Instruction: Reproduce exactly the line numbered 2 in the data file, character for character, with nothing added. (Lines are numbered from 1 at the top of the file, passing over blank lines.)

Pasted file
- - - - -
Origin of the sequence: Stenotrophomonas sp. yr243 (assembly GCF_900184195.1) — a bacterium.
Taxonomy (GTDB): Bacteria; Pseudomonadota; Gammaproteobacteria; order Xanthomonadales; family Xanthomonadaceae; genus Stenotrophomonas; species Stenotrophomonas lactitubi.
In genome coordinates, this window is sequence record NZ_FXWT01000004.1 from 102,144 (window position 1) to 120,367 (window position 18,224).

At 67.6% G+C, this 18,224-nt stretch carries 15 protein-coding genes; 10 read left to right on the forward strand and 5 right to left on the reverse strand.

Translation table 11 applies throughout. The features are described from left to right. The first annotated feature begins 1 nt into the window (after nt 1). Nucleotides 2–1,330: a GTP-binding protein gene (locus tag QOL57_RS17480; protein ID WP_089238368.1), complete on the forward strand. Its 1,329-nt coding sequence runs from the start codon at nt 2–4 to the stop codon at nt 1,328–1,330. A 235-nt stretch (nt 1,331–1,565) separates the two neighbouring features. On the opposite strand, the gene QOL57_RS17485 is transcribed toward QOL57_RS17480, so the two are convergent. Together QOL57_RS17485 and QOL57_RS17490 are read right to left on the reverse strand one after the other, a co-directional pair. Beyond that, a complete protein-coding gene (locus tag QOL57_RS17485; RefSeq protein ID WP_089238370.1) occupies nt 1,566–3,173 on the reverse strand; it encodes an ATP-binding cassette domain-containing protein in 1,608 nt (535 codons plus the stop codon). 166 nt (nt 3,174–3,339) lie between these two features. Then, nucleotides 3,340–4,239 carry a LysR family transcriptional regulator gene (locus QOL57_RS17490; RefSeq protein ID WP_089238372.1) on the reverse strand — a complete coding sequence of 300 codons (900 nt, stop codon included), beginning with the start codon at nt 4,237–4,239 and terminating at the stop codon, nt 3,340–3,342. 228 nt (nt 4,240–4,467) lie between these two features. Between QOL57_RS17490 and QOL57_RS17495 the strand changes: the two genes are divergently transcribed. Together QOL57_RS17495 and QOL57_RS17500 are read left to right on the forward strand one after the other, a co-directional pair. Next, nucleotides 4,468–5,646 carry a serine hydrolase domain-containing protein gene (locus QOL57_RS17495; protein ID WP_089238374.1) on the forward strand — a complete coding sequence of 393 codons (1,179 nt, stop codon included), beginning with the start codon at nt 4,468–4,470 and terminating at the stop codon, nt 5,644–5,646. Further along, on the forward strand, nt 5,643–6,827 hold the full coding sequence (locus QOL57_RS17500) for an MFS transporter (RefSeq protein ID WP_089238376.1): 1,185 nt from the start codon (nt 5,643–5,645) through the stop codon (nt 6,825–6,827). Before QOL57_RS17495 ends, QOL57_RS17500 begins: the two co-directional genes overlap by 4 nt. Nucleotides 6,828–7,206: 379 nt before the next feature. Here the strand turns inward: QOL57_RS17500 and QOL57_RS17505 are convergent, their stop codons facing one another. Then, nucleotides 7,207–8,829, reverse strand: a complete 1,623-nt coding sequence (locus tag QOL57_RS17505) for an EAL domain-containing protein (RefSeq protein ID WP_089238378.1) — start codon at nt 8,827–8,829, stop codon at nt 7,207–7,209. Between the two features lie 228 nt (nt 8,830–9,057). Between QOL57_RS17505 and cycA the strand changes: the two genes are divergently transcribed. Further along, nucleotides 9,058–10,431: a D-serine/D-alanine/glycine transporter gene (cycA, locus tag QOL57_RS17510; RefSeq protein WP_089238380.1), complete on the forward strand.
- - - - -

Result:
Taxonomy (GTDB): Bacteria; Pseudomonadota; Gammaproteobacteria; order Xanthomonadales; family Xanthomonadaceae; genus Stenotrophomonas; species Stenotrophomonas lactitubi.